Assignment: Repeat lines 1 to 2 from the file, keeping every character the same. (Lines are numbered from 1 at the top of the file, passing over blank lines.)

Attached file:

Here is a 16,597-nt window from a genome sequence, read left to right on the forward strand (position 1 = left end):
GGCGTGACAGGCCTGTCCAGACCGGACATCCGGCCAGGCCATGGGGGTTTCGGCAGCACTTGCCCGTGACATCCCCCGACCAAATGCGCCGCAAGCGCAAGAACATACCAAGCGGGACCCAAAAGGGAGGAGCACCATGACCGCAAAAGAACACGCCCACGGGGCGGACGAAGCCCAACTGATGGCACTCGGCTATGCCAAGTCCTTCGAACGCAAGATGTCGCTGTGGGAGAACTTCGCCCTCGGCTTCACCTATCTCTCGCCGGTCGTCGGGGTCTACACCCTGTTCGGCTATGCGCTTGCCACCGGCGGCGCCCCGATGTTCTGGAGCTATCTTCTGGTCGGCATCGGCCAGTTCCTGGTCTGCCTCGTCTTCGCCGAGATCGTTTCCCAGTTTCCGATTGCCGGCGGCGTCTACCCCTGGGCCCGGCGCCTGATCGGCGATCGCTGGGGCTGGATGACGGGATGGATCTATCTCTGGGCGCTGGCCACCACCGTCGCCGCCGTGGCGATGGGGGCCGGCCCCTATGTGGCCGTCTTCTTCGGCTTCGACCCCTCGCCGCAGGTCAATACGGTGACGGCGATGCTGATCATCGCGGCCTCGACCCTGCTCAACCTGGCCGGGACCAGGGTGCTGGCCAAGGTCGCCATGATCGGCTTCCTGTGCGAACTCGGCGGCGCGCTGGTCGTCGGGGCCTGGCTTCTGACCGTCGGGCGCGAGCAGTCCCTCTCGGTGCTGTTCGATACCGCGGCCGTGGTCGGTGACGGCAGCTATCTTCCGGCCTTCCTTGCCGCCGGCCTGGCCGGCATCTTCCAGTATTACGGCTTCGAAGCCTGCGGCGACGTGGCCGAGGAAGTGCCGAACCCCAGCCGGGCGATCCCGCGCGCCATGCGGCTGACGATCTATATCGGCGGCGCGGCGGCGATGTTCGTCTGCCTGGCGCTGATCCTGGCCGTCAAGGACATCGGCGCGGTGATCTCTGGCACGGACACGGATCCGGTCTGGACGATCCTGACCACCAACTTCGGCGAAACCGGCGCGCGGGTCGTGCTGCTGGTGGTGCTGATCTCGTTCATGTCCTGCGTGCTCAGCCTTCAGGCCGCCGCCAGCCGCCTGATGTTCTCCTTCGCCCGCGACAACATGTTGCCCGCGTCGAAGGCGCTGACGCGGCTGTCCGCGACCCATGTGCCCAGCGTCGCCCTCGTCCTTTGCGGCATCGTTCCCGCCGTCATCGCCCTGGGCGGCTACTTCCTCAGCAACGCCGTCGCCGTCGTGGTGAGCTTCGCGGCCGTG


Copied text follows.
Here is a 16,597-nt window from a genome sequence, read left to right on the forward strand (position 1 = left end):
GGCGTGACAGGCCTGTCCAGACCGGACATCCGGCCAGGCCATGGGGGTTTCGGCAGCACTTGCCCGTGACATCCCCCGACCAAATGCGCCGCAAGCGCAAGAACATACCAAGCGGGACCCAAAAGGGAGGAGCACCATGACCGCAAAAGAACACGCCCACGGGGCGGACGAAGCCCAACTGATGGCACTCGGCTATGCCAAGTCCTTCGAACGCAAGATGTCGCTGTGGGAGAACTTCGCCCTCGGCTTCACCTATCTCTCGCCGGTCGTCGGGGTCTACACCCTGTTCGGCTATGCGCTTGCCACCGGCGGCGCCCCGATGTTCTGGAGCTATCTTCTGGTCGGCATCGGCCAGTTCCTGGTCTGCCTCGTCTTCGCCGAGATCGTTTCCCAGTTTCCGATTGCCGGCGGCGTCTACCCCTGGGCCCGGCGCCTGATCGGCGATCGCTGGGGCTGGATGACGGGATGGATCTATCTCTGGGCGCTGGCCACCACCGTCGCCGCCGTGGCGATGGGGGCCGGCCCCTATGTGGCCGTCTTCTTCGGCTTCGACCCCTCGCCGCAGGTCAATACGGTGACGGCGATGCTGATCATCGCGGCCTCGACCCTGCTCAACCTGGCCGGGACCAGGGTGCTGGCCAAGGTCGCCATGATCGGCTTCCTGTGCGAACTCGGCGGCGCGCTGGTCGTCGGGGCCTGGCTTCTGACCGTCGGGCGCGAGCAGTCCCTCTCGGTGCTGTTCGATACCGCGGCCGTGGTCGGTGACGGCAGCTATCTTCCGGCCTTCCTTGCCGCCGGCCTGGCCGGCATCTTCCAGTATTACGGCTTCGAAGCCTGCGGCGACGTGGCCGAGGAAGTGCCGAACCCCAGCCGGGCGATCCCGCGCGCCATGCGGCTGACGATCTATATCGGCGGCGCGGCGGCGATGTTCGTCTGCCTGGCGCTGATCCTGGCCGTCAAGGACATCGGCGCGGTGATCTCTGGCACGGACACGGATCCGGTCTGGACGATCCTGACCACCAACTTCGGCGAAACCGGCGCGCGGGTCGTGCTGCTGGTGGTGCTGATCTCGTTCATGTCCTGCGTGCTCAGCCTTCAGGCCGCCGCCAGCCGCCTGATGTTCTCCTTCGCCCGCGACAACATGTTGCCCGCGTCGAAGGCGCTGACGCGGCTGTCCGCGACCCATGTGCCCAGCGTCGCCCTCGTCCTTTGCGGCATCGTTCCCGCCGTCATCGCCCTGGGCGGCTACTTCCTCAGCAACGCCGTCGCCGTCGTGGTGAGCTTCGCGGCCGTG